Pioneers like Herman Buschmann, George Kofoed, and Kolbjorn Eide were running the rocky riffles of the river in wooden boats powered by prop driven outboards two decades before him, but for me the mention of the Gitnadoix will always be associated with Mike Whelpley. Mike had the advantage of a jet leg, a Zodiac and, later, a jet sled, but I doubt that anybody spent more time on, or had a deeper understanding or greater love of the Gitnadoix River than Mike.
You gotta see this river, Mike said to me one March day 34 years ago after he and his dad had spent a weekend there.
It was Mike’s first date with the Gitnadoix. His excitement was palpable. A week later we were there. The river was so low that I had to hop out of the Zodiac on the skinniest riffles then climb on board on the upstream side to save the jet leg, a task made easier by the frozen snow pack that lined the river bank like a white hedgerow.
As we climbed the river it quickened. Wispy clouds that could be mistaken for puffs of smoke hung tight and unmoving against wide, treeless slide corridors burnished by the seasonal avalanche flow.
The air in the narrow river valleys on the left side of the Skeena checks no calendars. It was winter air. It stung our faces, reminding us that the margin of survival was smaller than it was at other times of the year. Just before the spot where Dog Tag Creek fed the flow a cottonwood had fallen across the river. Where it covered the deepest part of the flow it had been neatly and economically sawn. We slipped through, just.
George has a Zodiac too, said Mike.
Things got fast and steep. Mike slowed then picked his way up to a long glide that was all about fish: its tail was filled with large rocks; it had an even gentle flow; it was three to four feet deep.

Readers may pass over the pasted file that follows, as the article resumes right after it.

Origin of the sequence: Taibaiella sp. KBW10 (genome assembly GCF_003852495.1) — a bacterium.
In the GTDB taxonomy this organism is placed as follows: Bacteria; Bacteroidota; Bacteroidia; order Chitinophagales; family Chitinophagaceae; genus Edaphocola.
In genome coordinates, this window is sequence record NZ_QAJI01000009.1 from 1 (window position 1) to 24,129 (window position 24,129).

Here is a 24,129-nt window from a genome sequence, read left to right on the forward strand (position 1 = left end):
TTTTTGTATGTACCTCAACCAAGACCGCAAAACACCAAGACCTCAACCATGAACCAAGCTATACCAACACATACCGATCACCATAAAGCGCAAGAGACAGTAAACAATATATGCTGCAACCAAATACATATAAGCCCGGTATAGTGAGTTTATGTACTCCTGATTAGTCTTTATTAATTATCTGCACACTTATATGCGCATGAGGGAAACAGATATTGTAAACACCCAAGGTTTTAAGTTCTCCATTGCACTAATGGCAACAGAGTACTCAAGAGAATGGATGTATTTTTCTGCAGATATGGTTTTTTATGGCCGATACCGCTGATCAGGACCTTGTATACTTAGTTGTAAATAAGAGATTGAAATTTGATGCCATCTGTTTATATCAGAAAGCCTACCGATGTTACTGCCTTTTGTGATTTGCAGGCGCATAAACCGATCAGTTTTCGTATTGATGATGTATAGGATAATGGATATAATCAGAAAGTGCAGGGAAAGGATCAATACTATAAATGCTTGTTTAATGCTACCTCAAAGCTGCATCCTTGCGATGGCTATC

Mike beached the boat and threw out the hook.
I looked at the expansive valley, at the snow covered mountains turned blue by the cold distances. The energetic rapids upstream and down, louder in the low flows, roared through my ears.
Mike grabbed his drift rod from the boat. I grabbed mine.
No, he said, get your fly rod. He gestured toward the tail of the pool. Put a dry fly through there, he ordered.
Persuading steelhead to take flies from the surface was new and almost unheard of then. By dry fly, Mike meant a surface fly – a waking fly in contrast to one that fitted the narrow definition of an insect imitating pattern that drifted freely. The latter were strictly reserved for the freely rising summer steelhead of August and September, while surface flies, attractors really, were also summer run steelhead lures, for the most part.
I looked at Mike in a way that begged for confirmation.
A dry fly, he said, pointing at the back half of the glide.
I replaced the reel loaded with a sinking tip line with one equipped with a floater, attached one of Harry Lemire’s Greased Liners to the tippet as Mike waited patiently and expectantly, then started in, casting down and across at a 45º angle.
We watched the fly cut an arc across the surface, me not expecting any reward, Mike, fairly confident (as he confided later) that it would.
As I fished perfunctorily near the end of the tail out, a fish rolled under the Greased Liner. We looked at each other to confirm that we’d seen what we’d seen. Mike smiled and pointed to the spot where the fish had risen.
They like to hang deep in the tail, just before the spill, he said.
Still, winter water was running through the river, water that would freeze if it wasn’t moving, water that anesthetizes steelhead, water that makes them stick to the bottom like glue. Yet, a fish had climbed through the water to look at my drab waking fly. I cast again, and again, and again and yet again. On that last cast the fly disappeared. There was no splash, no flash, it simply vanished. I struck because I was conditioned to do so.
The fish was a female. A nice fish about dozen pounds, probably the first and last Gitnadoix steelhead to have been persuaded to take a surface fly.
Amazing, said Mike as he watched the steelhead escape from view after I set her free.
Based on the fishing he’d had the week before, Mike felt there was a strong chance a steelhead could be persuaded to move to the surface. Now he had confirmation. He picked up his casting rod and using a rubber egg cluster, cannonball shot, and a float proceeded to hook and release a dozen steelhead in the same water I had laboriously fished with my waking fly, then, after lunch he released more than that in the pair of runs upstream. It was a virtuoso performance. I won’t forget it.
Continued next week…